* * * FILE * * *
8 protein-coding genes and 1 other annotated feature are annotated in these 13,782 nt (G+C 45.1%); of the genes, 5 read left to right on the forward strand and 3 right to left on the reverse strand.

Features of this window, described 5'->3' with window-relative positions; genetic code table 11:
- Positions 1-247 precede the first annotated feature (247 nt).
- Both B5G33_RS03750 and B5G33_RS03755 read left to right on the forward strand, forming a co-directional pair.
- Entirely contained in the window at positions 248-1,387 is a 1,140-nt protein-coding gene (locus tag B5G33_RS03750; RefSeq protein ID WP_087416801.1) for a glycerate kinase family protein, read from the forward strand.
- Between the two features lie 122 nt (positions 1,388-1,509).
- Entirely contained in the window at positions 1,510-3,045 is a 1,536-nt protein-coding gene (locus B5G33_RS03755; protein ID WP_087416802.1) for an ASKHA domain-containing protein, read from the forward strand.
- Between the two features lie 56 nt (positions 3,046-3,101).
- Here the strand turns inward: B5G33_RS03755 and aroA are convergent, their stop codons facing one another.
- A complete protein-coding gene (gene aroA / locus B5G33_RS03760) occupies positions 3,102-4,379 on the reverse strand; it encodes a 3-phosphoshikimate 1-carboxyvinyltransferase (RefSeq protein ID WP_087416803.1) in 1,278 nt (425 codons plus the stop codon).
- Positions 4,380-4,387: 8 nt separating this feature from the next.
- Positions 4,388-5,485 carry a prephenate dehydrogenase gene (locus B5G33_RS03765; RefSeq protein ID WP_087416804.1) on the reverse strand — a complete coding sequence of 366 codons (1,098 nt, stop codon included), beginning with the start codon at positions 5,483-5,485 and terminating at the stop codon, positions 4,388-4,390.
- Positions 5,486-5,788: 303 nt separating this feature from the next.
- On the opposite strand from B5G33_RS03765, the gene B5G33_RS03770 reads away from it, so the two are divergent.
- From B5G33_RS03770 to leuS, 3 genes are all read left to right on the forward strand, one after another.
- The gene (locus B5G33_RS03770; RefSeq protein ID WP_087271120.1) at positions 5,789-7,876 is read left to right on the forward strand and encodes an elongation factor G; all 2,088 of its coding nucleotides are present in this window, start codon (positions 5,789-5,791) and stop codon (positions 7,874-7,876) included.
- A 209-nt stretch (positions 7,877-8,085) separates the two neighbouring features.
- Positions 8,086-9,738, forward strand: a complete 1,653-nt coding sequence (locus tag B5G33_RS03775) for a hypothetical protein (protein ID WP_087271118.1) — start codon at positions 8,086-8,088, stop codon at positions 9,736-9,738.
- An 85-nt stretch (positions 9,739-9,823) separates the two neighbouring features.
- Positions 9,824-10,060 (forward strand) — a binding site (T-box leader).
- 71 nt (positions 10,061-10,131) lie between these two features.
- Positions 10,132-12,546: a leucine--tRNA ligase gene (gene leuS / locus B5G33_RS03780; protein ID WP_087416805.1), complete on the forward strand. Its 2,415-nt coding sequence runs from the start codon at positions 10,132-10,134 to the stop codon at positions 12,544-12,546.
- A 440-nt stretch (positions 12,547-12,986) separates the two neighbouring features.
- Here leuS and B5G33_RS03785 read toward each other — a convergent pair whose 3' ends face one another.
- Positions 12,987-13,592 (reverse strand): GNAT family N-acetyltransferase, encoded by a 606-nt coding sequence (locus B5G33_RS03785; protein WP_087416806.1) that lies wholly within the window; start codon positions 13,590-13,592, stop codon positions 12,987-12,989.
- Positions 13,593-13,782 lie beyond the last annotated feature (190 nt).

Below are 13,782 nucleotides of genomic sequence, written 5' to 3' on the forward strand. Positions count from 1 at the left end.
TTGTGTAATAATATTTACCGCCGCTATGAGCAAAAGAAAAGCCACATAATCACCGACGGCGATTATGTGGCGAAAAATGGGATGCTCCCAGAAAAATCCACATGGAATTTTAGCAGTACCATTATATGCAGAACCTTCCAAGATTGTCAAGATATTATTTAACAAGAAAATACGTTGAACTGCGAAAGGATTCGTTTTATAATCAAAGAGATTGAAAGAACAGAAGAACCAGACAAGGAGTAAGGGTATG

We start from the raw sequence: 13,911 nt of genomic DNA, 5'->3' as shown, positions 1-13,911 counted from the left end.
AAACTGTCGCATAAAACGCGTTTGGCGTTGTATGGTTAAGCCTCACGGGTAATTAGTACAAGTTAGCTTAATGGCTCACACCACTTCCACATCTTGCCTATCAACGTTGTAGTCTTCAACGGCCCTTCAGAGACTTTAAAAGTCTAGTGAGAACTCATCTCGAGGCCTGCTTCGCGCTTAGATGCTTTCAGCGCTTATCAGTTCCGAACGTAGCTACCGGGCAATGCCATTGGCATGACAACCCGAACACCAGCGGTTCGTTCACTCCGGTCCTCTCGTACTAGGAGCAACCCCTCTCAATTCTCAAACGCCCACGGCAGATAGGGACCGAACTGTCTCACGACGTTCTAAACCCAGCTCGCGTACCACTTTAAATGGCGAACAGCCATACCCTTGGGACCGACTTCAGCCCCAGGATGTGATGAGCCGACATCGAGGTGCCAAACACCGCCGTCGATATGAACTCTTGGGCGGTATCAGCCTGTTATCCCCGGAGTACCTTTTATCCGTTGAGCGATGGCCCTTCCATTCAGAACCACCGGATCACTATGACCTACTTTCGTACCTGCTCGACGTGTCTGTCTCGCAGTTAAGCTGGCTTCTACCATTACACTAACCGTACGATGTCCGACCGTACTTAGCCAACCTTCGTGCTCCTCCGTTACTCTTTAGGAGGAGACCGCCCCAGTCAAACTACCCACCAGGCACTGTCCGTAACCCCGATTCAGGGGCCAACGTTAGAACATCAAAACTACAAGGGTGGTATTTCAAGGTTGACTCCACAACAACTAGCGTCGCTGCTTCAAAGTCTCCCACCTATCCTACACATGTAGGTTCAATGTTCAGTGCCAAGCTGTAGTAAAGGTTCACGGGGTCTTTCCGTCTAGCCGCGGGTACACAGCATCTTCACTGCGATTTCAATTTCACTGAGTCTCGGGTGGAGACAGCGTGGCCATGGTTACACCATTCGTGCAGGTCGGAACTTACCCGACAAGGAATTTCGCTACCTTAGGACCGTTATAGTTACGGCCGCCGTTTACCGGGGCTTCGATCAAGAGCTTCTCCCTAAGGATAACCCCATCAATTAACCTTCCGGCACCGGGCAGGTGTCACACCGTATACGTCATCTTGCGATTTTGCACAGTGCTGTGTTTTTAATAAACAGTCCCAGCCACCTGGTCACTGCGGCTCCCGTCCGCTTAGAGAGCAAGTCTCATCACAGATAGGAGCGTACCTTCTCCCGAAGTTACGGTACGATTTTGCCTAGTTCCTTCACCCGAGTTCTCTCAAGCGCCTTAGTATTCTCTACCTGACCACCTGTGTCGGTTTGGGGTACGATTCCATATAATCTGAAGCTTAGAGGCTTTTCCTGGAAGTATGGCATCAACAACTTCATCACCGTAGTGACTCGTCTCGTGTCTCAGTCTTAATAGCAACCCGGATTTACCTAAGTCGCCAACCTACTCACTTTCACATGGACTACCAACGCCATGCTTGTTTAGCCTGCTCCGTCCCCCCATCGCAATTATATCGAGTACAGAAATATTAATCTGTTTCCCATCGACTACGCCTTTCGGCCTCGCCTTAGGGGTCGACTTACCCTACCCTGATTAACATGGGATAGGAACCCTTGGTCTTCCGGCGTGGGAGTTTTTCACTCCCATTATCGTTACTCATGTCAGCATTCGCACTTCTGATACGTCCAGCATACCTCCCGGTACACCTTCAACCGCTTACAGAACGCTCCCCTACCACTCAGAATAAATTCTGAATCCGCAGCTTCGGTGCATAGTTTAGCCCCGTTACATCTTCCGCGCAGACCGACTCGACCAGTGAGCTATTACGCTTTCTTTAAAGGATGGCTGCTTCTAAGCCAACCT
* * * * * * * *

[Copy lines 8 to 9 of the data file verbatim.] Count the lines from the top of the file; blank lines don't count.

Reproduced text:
- Between the two features lie 56 nt (positions 3,046-3,101).
- Here the strand turns inward: B5G33_RS03755 and aroA are convergent, their stop codons facing one another.